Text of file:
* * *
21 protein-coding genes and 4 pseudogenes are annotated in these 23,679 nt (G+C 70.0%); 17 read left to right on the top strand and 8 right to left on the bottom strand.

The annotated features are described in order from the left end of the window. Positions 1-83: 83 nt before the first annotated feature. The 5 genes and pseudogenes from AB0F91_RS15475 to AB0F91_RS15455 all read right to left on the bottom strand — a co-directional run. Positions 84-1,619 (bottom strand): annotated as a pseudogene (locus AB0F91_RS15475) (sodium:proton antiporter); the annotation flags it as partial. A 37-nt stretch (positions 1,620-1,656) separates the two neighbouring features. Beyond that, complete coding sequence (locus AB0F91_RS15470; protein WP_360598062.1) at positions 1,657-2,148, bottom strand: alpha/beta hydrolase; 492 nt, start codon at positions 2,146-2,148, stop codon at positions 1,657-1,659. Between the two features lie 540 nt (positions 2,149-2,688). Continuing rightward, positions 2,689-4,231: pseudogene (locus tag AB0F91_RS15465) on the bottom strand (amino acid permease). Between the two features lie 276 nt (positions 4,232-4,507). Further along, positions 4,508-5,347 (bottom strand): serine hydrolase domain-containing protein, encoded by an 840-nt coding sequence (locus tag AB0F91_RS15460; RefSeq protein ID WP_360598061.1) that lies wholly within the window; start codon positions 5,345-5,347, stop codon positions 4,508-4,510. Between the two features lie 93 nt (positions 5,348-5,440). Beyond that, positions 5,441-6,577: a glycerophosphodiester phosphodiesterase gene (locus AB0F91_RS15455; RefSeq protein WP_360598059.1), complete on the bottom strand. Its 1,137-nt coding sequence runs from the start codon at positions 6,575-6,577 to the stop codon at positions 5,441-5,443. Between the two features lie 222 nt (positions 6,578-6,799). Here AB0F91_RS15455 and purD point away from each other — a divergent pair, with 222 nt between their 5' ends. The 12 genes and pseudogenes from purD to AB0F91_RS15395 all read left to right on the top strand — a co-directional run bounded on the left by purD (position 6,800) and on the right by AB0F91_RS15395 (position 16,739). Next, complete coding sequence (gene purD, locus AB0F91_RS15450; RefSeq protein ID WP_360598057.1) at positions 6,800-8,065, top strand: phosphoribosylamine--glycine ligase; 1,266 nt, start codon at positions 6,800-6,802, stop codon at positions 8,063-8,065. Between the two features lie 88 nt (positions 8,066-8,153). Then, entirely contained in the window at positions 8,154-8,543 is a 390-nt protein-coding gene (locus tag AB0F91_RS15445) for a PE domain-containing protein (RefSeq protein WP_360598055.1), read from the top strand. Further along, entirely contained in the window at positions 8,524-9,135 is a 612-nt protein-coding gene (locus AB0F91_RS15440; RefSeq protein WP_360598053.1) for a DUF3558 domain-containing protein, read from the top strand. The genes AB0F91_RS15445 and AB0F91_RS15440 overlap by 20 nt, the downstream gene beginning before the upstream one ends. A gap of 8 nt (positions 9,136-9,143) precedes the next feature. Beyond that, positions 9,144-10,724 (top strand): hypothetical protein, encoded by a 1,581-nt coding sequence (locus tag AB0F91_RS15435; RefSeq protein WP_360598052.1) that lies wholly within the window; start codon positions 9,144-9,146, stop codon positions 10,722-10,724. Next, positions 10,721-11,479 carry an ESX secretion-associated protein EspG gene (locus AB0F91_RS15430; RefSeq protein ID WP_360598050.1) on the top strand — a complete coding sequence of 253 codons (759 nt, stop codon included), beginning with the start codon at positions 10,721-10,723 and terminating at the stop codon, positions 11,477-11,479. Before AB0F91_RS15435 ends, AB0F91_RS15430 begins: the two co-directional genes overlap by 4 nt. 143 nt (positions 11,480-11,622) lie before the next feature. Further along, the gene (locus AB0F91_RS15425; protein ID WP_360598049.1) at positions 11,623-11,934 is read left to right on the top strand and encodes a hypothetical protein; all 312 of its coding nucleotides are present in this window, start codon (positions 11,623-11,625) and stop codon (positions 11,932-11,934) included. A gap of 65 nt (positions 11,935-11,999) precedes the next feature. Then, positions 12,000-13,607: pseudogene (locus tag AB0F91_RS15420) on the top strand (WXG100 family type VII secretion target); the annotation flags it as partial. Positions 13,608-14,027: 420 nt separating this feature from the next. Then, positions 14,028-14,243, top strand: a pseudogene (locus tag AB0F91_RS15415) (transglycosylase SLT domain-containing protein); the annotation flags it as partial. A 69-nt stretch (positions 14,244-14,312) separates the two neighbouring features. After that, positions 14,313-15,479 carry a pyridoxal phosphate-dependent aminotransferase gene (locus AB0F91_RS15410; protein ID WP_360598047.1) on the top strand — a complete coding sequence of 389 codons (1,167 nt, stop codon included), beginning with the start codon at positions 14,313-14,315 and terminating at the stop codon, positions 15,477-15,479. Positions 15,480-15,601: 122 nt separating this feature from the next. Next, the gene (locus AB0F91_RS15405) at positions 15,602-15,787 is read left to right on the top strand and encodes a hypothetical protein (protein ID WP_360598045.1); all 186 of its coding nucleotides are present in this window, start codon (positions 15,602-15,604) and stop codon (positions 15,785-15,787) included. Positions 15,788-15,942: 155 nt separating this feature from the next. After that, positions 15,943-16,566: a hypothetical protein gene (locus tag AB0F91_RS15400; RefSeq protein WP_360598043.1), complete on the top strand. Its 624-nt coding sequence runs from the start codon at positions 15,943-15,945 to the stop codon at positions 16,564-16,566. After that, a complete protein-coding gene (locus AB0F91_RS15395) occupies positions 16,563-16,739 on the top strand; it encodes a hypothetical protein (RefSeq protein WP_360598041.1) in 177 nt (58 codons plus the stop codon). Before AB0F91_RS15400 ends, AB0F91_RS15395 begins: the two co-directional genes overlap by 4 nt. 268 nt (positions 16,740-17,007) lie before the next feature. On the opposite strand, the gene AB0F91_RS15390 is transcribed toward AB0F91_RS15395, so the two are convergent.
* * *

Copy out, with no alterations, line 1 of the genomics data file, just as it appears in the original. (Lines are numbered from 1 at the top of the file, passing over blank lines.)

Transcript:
21 protein-coding genes and 4 pseudogenes are annotated in these 23,679 nt (G+C 70.0%); 17 read left to right on the top strand and 8 right to left on the bottom strand.